Diversity and inclusion for communicators

browningyork Charity, General communication, Story-telling, University

When I saw a Diversity and Inclusion for Communicators course advertised by the Institute of Internal Communication a few months ago, I was really pleased. I knew this was an area I wanted to know more about, so I signed up straight away.

Drawing of lots of people of different shapes, colours etc to indicate a group of people together

Eighteen months ago I worked with the Diversity and Inclusion Deans at the University of Reading, providing advice on communication planning and getting messages across. More recently I have been working with two sight loss charities and learning a lot about accessibility.

These experiences have all contributed to a growing awareness and desire to learn how I can encourage diverse and inclusive cultures for my clients.

Internal communicators have a role to be the voice of employees and this should encompass everyone, particularly those who struggle to be heard or represented. This course presented an opportunity to find out more and apply that understanding more widely to my work.

The training
The course was run by Charlotte Butler from Altogether Different, a consultancy that specialises in building engagement in workplace diversity and inclusion amongst employees. Just what we needed to bring together our comms expertise with increased understanding!

There were 7 attendees, including me, and we came from a range of sectors. It’s always good to get other views and perspectives – in fact that’s at the core of why diversity and inclusion matters! And of course, we are all facing very similar challenges. People are people, whatever the sector.

Some of the things we wanted to learn how to address:
• Building leadership understanding and buy-in to the importance of an inclusive working environment
• Concerns, particularly amongst senior colleagues, over tokenism and appearing to simply tick boxes without any tangible benefit to the organisation or to individuals
• Setting up workplace networks effectively so that they contribute positively to the reality of everyday life in the workplace
• Getting language right so that it builds a positive culture, drives change and doesn’t cause (often inadvertent) offence

During the day we talked about making the business case, building empathy and taking actions that build real change.

My thoughts from the day
When I sat down to write this blog I thought I would start with some intro text about the course and then provide a bulleted list of ‘things I have learned’. But inclusion isn’t a linear thing and I realised that neither is my learning. So instead I am going to share some of the things that have stuck in my mind.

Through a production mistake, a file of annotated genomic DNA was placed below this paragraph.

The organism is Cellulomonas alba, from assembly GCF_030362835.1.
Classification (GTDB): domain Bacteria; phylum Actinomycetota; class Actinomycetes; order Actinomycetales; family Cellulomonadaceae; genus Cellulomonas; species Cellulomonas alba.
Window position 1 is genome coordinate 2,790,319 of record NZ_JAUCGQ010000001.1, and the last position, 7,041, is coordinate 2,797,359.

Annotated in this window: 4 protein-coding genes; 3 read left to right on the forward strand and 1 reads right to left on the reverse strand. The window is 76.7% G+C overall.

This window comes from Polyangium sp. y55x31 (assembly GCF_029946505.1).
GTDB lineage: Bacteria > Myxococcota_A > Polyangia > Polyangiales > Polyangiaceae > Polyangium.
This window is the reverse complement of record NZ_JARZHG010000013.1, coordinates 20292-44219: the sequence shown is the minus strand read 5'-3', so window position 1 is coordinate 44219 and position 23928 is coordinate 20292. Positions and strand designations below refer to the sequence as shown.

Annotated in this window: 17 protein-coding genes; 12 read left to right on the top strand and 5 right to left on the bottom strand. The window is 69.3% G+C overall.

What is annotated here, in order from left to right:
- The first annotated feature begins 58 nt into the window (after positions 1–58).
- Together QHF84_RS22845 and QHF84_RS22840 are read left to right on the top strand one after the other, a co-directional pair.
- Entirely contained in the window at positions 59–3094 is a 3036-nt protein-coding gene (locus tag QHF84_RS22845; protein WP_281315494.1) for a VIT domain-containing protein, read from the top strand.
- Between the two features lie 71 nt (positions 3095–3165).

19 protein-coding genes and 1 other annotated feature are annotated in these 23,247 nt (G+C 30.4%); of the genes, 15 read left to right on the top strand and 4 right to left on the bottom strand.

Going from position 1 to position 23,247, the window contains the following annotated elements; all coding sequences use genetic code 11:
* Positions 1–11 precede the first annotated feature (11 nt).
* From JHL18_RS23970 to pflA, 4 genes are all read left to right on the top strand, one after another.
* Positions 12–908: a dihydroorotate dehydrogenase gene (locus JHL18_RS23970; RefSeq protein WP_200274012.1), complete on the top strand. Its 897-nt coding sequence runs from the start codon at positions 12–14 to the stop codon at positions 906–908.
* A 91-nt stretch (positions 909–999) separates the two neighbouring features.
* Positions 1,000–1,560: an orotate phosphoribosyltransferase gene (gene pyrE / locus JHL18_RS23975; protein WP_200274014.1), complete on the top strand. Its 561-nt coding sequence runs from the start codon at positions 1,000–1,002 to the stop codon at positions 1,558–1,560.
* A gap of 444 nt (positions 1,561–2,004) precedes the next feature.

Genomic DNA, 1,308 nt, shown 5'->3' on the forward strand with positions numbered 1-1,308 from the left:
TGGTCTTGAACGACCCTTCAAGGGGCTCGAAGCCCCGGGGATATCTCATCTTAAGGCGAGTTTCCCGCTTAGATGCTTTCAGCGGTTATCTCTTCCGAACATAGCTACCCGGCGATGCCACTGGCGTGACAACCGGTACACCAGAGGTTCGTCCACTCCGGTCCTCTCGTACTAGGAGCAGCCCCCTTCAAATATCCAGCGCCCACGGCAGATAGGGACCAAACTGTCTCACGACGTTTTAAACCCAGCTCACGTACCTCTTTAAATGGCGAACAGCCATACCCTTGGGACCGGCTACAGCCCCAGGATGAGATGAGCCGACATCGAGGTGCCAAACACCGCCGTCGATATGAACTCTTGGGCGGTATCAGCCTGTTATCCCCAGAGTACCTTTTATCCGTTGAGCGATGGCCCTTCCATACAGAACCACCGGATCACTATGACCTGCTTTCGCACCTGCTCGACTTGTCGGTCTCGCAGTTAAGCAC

Different perspectives can teach us so many things, often things we didn’t know we didn’t’ know. We can remind ourselves to actively seek new views by asking ‘what have we missed? Who can give us a different view?’

Bias and fruit
Three mangoes on a tableUnconscious bias is seeing the world as you are, not as it is. To illustrate, Charlotte asked us to guess which is the most widely-consumed fruit in the world. We hazarded a guess at banana or orange – turns out it’s mango.

We could see straightway that although we had realised that eating a lot of apples in Europe would not be an indicator for the whole world, our answers were still affected by the fruit we eat ourselves. We had not actively considered what would be eaten in India or Botswana.

Being aware of the life we have lived and the experiences we have had and recognising that others might have different experiences is a first step to being inclusive.

Your real self
Many people who are different to ‘the (accepted) norm’ (whatever it is) find themselves covering up parts of who they are – pretending their partner is not the same sex as them; pretending they don’t follow a particular religion; pretending they watched the match last night instead of going to the ballet.

Hiding part of yourself is exhausting. If your energy is focussed there, you cannot perform to the best of your abilities, in your role at work or as a person. This is not good for you. Or for your organisation.

Stories build empathy
Building empathy helps us to understand what life is like for others. Even people who have privileges – and I’m well aware that I fall squarely into that category – have experienced situations where they felt judged or unfairly treated.

Get them to tell that story, remember how they felt and then imagine having to live your life feeling like that all or most of the time. This is a great way for them to really understand why inclusion matters.

I am going to leave you with a stat which sums up a lot of what I have said:

10% YouTube videos loaded upside down because designed by right-handed developers

Until next time
Sarah